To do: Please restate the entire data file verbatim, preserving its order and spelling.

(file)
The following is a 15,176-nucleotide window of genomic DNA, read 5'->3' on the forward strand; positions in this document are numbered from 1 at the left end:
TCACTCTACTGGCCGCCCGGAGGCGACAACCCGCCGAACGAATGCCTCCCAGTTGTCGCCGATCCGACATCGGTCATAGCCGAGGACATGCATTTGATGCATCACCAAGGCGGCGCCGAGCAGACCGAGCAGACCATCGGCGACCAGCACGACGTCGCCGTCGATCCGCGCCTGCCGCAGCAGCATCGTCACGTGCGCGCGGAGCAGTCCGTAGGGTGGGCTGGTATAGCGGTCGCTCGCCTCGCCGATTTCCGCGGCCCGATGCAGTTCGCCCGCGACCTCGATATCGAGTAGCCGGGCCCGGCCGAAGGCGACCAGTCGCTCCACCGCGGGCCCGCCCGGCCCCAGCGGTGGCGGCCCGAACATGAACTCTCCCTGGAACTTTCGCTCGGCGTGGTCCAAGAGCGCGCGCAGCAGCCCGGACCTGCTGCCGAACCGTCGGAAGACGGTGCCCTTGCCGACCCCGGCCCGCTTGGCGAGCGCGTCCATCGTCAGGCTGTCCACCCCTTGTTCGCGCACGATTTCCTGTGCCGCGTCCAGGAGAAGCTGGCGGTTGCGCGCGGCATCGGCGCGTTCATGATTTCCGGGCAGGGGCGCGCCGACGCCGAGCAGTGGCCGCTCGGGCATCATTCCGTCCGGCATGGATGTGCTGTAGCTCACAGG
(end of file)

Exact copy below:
The following is a 15,176-nucleotide window of genomic DNA, read 5'->3' on the forward strand; positions in this document are numbered from 1 at the left end:
TCACTCTACTGGCCGCCCGGAGGCGACAACCCGCCGAACGAATGCCTCCCAGTTGTCGCCGATCCGACATCGGTCATAGCCGAGGACATGCATTTGATGCATCACCAAGGCGGCGCCGAGCAGACCGAGCAGACCATCGGCGACCAGCACGACGTCGCCGTCGATCCGCGCCTGCCGCAGCAGCATCGTCACGTGCGCGCGGAGCAGTCCGTAGGGTGGGCTGGTATAGCGGTCGCTCGCCTCGCCGATTTCCGCGGCCCGATGCAGTTCGCCCGCGACCTCGATATCGAGTAGCCGGGCCCGGCCGAAGGCGACCAGTCGCTCCACCGCGGGCCCGCCCGGCCCCAGCGGTGGCGGCCCGAACATGAACTCTCCCTGGAACTTTCGCTCGGCGTGGTCCAAGAGCGCGCGCAGCAGCCCGGACCTGCTGCCGAACCGTCGGAAGACGGTGCCCTTGCCGACCCCGGCCCGCTTGGCGAGCGCGTCCATCGTCAGGCTGTCCACCCCTTGTTCGCGCACGATTTCCTGTGCCGCGTCCAGGAGAAGCTGGCGGTTGCGCGCGGCATCGGCGCGTTCATGATTTCCGGGCAGGGGCGCGCCGACGCCGAGCAGTGGCCGCTCGGGCATCATTCCGTCCGGCATGGATGTGCTGTAGCTCACAGG